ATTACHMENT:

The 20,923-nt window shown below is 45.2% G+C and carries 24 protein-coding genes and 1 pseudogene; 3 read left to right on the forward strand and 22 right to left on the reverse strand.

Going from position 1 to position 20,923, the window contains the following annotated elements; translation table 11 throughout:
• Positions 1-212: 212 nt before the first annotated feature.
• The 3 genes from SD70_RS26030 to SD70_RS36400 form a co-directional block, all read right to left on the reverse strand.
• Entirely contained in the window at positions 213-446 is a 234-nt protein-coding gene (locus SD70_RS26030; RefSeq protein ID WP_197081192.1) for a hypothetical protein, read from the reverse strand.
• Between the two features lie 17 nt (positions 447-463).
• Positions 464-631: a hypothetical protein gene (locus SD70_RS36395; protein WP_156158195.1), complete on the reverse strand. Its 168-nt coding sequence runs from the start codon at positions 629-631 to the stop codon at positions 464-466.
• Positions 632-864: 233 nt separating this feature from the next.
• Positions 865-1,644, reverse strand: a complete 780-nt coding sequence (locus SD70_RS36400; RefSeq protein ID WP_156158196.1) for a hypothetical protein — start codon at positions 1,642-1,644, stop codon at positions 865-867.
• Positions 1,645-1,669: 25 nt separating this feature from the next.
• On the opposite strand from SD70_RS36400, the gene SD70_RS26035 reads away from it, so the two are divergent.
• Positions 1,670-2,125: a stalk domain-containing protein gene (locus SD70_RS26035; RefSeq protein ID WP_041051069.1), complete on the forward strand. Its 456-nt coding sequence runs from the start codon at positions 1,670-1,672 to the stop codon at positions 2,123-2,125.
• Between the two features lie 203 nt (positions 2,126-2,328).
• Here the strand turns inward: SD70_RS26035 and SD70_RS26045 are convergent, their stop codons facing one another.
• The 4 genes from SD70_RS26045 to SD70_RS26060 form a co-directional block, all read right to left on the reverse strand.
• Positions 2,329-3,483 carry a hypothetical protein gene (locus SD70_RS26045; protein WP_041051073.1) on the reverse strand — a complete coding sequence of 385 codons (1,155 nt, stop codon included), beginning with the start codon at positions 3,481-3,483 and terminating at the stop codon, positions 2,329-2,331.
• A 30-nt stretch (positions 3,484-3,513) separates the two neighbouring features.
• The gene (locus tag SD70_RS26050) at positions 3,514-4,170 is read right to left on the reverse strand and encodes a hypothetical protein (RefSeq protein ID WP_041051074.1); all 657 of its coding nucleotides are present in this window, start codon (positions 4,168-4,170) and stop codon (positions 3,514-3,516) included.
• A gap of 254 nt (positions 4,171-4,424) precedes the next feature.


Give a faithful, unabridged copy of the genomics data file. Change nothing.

The 20,923-nt window shown below is 45.2% G+C and carries 24 protein-coding genes and 1 pseudogene; 3 read left to right on the forward strand and 22 right to left on the reverse strand.

Going from position 1 to position 20,923, the window contains the following annotated elements; translation table 11 throughout:
• Positions 1-212: 212 nt before the first annotated feature.
• The 3 genes from SD70_RS26030 to SD70_RS36400 form a co-directional block, all read right to left on the reverse strand.
• Entirely contained in the window at positions 213-446 is a 234-nt protein-coding gene (locus SD70_RS26030; RefSeq protein ID WP_197081192.1) for a hypothetical protein, read from the reverse strand.
• Between the two features lie 17 nt (positions 447-463).
• Positions 464-631: a hypothetical protein gene (locus SD70_RS36395; protein WP_156158195.1), complete on the reverse strand. Its 168-nt coding sequence runs from the start codon at positions 629-631 to the stop codon at positions 464-466.
• Positions 632-864: 233 nt separating this feature from the next.
• Positions 865-1,644, reverse strand: a complete 780-nt coding sequence (locus SD70_RS36400; RefSeq protein ID WP_156158196.1) for a hypothetical protein — start codon at positions 1,642-1,644, stop codon at positions 865-867.
• Positions 1,645-1,669: 25 nt separating this feature from the next.
• On the opposite strand from SD70_RS36400, the gene SD70_RS26035 reads away from it, so the two are divergent.
• Positions 1,670-2,125: a stalk domain-containing protein gene (locus SD70_RS26035; RefSeq protein ID WP_041051069.1), complete on the forward strand. Its 456-nt coding sequence runs from the start codon at positions 1,670-1,672 to the stop codon at positions 2,123-2,125.
• Between the two features lie 203 nt (positions 2,126-2,328).
• Here the strand turns inward: SD70_RS26035 and SD70_RS26045 are convergent, their stop codons facing one another.
• The 4 genes from SD70_RS26045 to SD70_RS26060 form a co-directional block, all read right to left on the reverse strand.
• Positions 2,329-3,483 carry a hypothetical protein gene (locus SD70_RS26045; protein WP_041051073.1) on the reverse strand — a complete coding sequence of 385 codons (1,155 nt, stop codon included), beginning with the start codon at positions 3,481-3,483 and terminating at the stop codon, positions 2,329-2,331.
• A 30-nt stretch (positions 3,484-3,513) separates the two neighbouring features.
• The gene (locus tag SD70_RS26050) at positions 3,514-4,170 is read right to left on the reverse strand and encodes a hypothetical protein (RefSeq protein ID WP_041051074.1); all 657 of its coding nucleotides are present in this window, start codon (positions 4,168-4,170) and stop codon (positions 3,514-3,516) included.
• A gap of 254 nt (positions 4,171-4,424) precedes the next feature.